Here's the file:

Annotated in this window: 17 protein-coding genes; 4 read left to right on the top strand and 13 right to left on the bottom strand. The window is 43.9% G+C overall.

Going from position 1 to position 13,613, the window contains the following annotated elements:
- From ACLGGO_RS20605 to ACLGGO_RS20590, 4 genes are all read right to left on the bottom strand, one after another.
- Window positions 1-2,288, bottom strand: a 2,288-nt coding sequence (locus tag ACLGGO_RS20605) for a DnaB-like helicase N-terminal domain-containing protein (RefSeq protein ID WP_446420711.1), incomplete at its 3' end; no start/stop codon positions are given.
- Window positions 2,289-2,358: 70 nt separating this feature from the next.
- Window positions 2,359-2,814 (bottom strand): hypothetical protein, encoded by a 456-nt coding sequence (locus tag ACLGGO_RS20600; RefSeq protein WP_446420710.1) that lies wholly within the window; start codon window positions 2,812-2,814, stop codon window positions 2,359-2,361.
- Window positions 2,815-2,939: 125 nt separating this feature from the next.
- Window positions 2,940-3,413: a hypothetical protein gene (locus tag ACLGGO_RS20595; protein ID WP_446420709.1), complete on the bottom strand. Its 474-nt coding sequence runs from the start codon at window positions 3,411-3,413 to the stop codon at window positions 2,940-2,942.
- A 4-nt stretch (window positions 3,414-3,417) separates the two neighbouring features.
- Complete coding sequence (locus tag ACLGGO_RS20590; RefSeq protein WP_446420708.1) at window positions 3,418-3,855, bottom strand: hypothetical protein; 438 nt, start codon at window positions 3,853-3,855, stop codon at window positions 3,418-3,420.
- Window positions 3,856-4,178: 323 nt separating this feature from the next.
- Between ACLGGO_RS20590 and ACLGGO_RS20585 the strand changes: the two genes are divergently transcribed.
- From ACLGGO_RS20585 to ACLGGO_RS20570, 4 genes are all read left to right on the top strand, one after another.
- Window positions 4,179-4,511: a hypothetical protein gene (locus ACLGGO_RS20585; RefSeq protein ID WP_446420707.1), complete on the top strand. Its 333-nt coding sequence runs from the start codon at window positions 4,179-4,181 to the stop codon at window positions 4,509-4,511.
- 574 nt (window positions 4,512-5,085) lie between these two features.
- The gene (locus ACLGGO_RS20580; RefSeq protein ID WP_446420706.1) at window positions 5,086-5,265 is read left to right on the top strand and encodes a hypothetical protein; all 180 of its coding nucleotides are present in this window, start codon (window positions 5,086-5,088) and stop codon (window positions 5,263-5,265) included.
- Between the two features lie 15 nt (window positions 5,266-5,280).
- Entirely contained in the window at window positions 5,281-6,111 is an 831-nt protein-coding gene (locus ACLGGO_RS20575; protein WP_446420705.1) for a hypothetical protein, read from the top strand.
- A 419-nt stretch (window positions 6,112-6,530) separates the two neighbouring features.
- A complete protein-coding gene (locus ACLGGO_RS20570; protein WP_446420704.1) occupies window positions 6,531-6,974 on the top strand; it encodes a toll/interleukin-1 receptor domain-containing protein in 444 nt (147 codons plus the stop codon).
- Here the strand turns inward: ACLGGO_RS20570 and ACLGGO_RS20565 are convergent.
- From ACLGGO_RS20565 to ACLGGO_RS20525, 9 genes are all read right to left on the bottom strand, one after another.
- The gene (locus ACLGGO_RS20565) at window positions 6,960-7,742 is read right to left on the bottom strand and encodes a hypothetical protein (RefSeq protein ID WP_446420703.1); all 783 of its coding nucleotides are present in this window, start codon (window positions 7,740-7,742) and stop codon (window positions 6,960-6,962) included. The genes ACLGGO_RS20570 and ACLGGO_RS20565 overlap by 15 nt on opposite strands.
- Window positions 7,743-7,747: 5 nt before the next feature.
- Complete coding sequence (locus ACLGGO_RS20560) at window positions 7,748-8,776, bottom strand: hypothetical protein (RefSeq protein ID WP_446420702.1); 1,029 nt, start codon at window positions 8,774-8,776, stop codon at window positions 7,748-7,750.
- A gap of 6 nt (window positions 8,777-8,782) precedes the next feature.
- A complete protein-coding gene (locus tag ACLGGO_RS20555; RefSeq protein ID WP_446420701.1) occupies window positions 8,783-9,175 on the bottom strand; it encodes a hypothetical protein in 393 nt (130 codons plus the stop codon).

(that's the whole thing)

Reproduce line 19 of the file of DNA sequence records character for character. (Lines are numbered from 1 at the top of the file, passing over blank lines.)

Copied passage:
- A 419-nt stretch (window positions 6,112-6,530) separates the two neighbouring features.